Photo: Around the World Photos/Shutterstock

I Spent Two Days Riding Waymo Autonomous Cars in Phoenix. It's Perfect for Travelers.

Phoenix Technology + Gear
by Tim Wenger Jun 6, 2024

My palms were slicker than a pool cue in Arizona heat as I walked out of Phoenix Sky Harbor International Airport in late May, and that wasn’t because of the desert sun. I was about to climb into the back of a Waymo self-driving car and relinquish all control to the bots – well, the very polite and hopefully competent algorithms, at least. I’d never ridden in an autonomous vehicle, and felt about as comfortable approaching one as I did boarding my first roller coaster at age seven. I wasn’t nervous because of the concept, necessarily, but because I hadn’t yet developed a frame of reference for how it worked. Phoenix, known for its sunshine and saguaros, was about to become the backdrop for my own personal technological odyssey.

Riding Waymo One, the autonomous rideshare service that operates heavily throughout metro Phoenix, was the primary reason I visited the city. Waymo operates autonomous rideshares in San Francisco and 63 square miles of Los Angeles. While discussions with airports in those markets are underway, Phoenix Sky Harbor International Airport is currently the only airport in the world fliers can reach via an autonomous rideshare.

Over the course of two days and several rides, my stance about this service evolved from anxious to excited. The concept is perfect for travelers because it eliminates the need for a rental car, and it’s more affordable and streamlined than other rideshare services. I now believe autonomous vehicles are the future of urban transit for travelers, a transportation revolution rising from the Valley of the Sun.

How Waymo One works

waymo one parked at phoenix sky harbor international airport

My nerves rattled before hopping into my first Waymo One ride from Phoenix Sky Harbor International Airport. Photo: Tim Wenger

“Waymo offers Phoenix visitors a convenient, safe, and private transportation option as they arrive into Sky Harbor,” Anjelica Price-Rocha, a Waymo spokesperson, told Matador. “It’s a fun and exciting new way to experience the greater Phoenix area, and we hear from many travelers that hailing a Waymo is an activity they add to their list of ‘must-dos’ while in town.”

Phoenix is, at present, Waymo’s largest service market by a wide margin. The company recently surpassed 50,000 paid rides per week and more than 1 million fully autonomous rides. As of June 5, Waymo services 315 square miles in greater Phoenix, providing autonomously-driven rideshares to residents and visitors of the nation’s fifth-largest city. It now also services the Salt River Pima–Maricopa Indian Community north of Mesa and east of Scottsdale.

Booking and routing a Waymo One, the autonomous vehicle option, is similar to what frequent rideshare users are accustomed to with Uber and Lyft. Download the Waymo One app, connect your Google account and payment method, and from there you’re set to input a destination within its range and request a ride. A short time later, a shiny white Jaguar I-PACE will arrive, your initials displaying on a rotary screen atop the vehicle. It’s also possible to book a Waymo One through the Uber app.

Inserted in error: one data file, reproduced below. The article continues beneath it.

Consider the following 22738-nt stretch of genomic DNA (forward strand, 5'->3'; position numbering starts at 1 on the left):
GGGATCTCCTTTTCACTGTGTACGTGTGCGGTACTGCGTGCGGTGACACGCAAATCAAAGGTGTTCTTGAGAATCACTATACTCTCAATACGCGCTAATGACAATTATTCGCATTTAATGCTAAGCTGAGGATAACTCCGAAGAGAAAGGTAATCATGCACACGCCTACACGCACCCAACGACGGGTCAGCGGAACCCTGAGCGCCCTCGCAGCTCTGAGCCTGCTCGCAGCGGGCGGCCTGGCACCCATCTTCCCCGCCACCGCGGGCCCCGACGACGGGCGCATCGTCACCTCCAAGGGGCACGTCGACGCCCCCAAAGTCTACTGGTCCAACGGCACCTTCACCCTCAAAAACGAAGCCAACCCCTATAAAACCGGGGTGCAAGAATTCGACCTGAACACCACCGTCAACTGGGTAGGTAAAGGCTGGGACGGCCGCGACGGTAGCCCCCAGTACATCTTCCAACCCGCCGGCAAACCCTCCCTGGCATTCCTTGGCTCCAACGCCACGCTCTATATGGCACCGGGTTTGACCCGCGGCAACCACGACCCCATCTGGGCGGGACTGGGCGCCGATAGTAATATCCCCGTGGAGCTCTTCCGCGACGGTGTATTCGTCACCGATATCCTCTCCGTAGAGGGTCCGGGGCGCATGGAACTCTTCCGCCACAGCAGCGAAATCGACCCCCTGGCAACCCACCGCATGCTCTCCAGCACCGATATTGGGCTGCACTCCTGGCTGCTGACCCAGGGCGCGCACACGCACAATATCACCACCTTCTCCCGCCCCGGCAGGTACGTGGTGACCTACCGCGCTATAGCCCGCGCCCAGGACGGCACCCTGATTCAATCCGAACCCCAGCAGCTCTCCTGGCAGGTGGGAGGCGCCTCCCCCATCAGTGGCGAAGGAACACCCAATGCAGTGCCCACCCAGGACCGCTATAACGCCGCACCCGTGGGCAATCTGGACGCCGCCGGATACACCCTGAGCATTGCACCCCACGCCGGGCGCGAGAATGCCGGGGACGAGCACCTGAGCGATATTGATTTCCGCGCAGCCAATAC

“We’ve partnered with Uber to enable their users to hail a Waymo in Phoenix, which is a fantastic opportunity for even more people to experience our autonomous ride-hailing service,” Price-Rocha says.

screen in waymo

The screen shows riders exactly what the Waymo sees. Photo: Tim Wenger

It’s impossible not to notice the rapidly spinning LIDAR displays on the sides, top, and rear of Waymo vehicles. These devices act as the eyes and brain of the Waymo by building and enacting 3D maps of the car’s surroundings and everything moving, flashing, blinking, or otherwise active within them. I couldn’t resist the urge to stick my pinky out toward the rear LIDAR and let it graze its tip, a display of immature curiosity I admit, but I maintain that it was harmless. The encounter lasted fewer than two seconds.

Once I’d satisfied that shallow craving and snapped a few photos of the car’s exterior, it was time to get inside. The I-PACE vehicles arrive locked as a buffer against scheming ride swipers, and can only be unlocked by the ride hailer in the Waymo One app. Quick side note: It’s imperative that your phone does not die between the time when you request the ride and the point at which it arrives, as has happened to me on occasion when booking Ubers at airports after long hauls where my phone battery didn’t survived the flight, otherwise you won’t be able to get in.

The car will wait seven minutes after arriving for the hailer to unlock the doors in the app before labeling the rider a no-show and departing.

Rides are available 24 hours a day, seven days a week. The company plans to add family-friendly features like car seats by request in the near future. All Waymo vehicles are electric, and return automatically to Waymo’s lot when in need of a charge. There, the vehicle displays a “low charge” warning, parks at an open charger, and a technician plugs the car in. Despite being most prevalent in Phoenix, many Waymo cars have California plates likely due to the location of the company’s headquarters in Mountain View, California.

What to know about taking a Waymo to or from Phoenix Sky Harbor International Airport

inside of waymo

Do you see the ghost? Photo: Tim Wenger

Booking a Waymo to or from Phoenix Sky Harbor International Airport is similar to taking a Waymo elsewhere in the city with a few exceptions. Waymo can deposit riders at either the 24th Street or 44th Street Sky Train stations 24 hours a day. It’s a quick (and free) train ride into the terminal from either. From 10 PM to 6 AM, Waymo can drop off at the terminal directly. I used the service at both Sky Train stations, as I landed in the morning and left mid-afternoon the following day.

When the car arrived I popped open the trunk to place my roller bag by pushing a button on the bottom of the trunk door. The door then opened automatically when I arrived at the hotel, and the car also voiced a friendly reminder to grab anything I’d put back there. At the top of the trip, the same friendly female voice reminded me to buckle up and offered a couple tips for riding.

My 20-minute ride from the airport to a hotel in Uptown cost about $16. The same ride booked via Uber is about $19 for the standard UberX service. Everywhere I rode around the Phoenix area, which included shorter rides around Uptown and downtown, a longer ride out to Tempe, and from Tempe back to the airport, cost between $10 and $20.

What it’s like to ride in a Waymo

What stuck out the most to me about my first Waymo experiences was how quickly I became comfortable with riding in a driverless car. By the third ride the novelty had nearly worn off. I brought a GoPro with me to film my facial expressions during the first few rides, figuring there’d be some moments of shock and awe, but the footage was so boring that none of it made it to publication. I was surprisingly calm throughout. Perhaps I’m overly trusting of technology, or maybe, turning the driving over to machines is such a natural progression that it simply isn’t that big of a deal once you’ve experienced it.